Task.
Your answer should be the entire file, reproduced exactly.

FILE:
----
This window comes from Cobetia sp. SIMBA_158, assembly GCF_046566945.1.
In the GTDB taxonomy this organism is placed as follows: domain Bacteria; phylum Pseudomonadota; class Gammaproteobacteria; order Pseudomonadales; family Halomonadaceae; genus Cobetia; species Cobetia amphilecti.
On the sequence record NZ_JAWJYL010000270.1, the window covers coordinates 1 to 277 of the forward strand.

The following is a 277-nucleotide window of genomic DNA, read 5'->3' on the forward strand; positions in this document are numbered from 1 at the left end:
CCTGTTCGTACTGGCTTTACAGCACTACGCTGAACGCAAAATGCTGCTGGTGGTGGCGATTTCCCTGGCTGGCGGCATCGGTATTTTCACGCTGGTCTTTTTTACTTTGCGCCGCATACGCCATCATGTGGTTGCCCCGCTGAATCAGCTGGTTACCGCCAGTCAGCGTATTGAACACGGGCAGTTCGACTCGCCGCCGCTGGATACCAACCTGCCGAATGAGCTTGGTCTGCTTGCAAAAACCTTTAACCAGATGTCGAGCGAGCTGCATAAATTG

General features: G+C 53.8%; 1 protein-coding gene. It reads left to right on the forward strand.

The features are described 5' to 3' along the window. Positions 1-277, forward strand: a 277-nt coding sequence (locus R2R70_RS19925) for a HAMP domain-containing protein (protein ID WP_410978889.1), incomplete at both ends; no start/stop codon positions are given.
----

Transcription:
This window comes from Cobetia sp. SIMBA_158, assembly GCF_046566945.1.
In the GTDB taxonomy this organism is placed as follows: domain Bacteria; phylum Pseudomonadota; class Gammaproteobacteria; order Pseudomonadales; family Halomonadaceae; genus Cobetia; species Cobetia amphilecti.
On the sequence record NZ_JAWJYL010000270.1, the window covers coordinates 1 to 277 of the forward strand.

The following is a 277-nucleotide window of genomic DNA, read 5'->3' on the forward strand; positions in this document are numbered from 1 at the left end:
CCTGTTCGTACTGGCTTTACAGCACTACGCTGAACGCAAAATGCTGCTGGTGGTGGCGATTTCCCTGGCTGGCGGCATCGGTATTTTCACGCTGGTCTTTTTTACTTTGCGCCGCATACGCCATCATGTGGTTGCCCCGCTGAATCAGCTGGTTACCGCCAGTCAGCGTATTGAACACGGGCAGTTCGACTCGCCGCCGCTGGATACCAACCTGCCGAATGAGCTTGGTCTGCTTGCAAAAACCTTTAACCAGATGTCGAGCGAGCTGCATAAATTG

General features: G+C 53.8%; 1 protein-coding gene. It reads left to right on the forward strand.

The features are described 5' to 3' along the window. Positions 1-277, forward strand: a 277-nt coding sequence (locus R2R70_RS19925) for a HAMP domain-containing protein (protein ID WP_410978889.1), incomplete at both ends; no start/stop codon positions are given.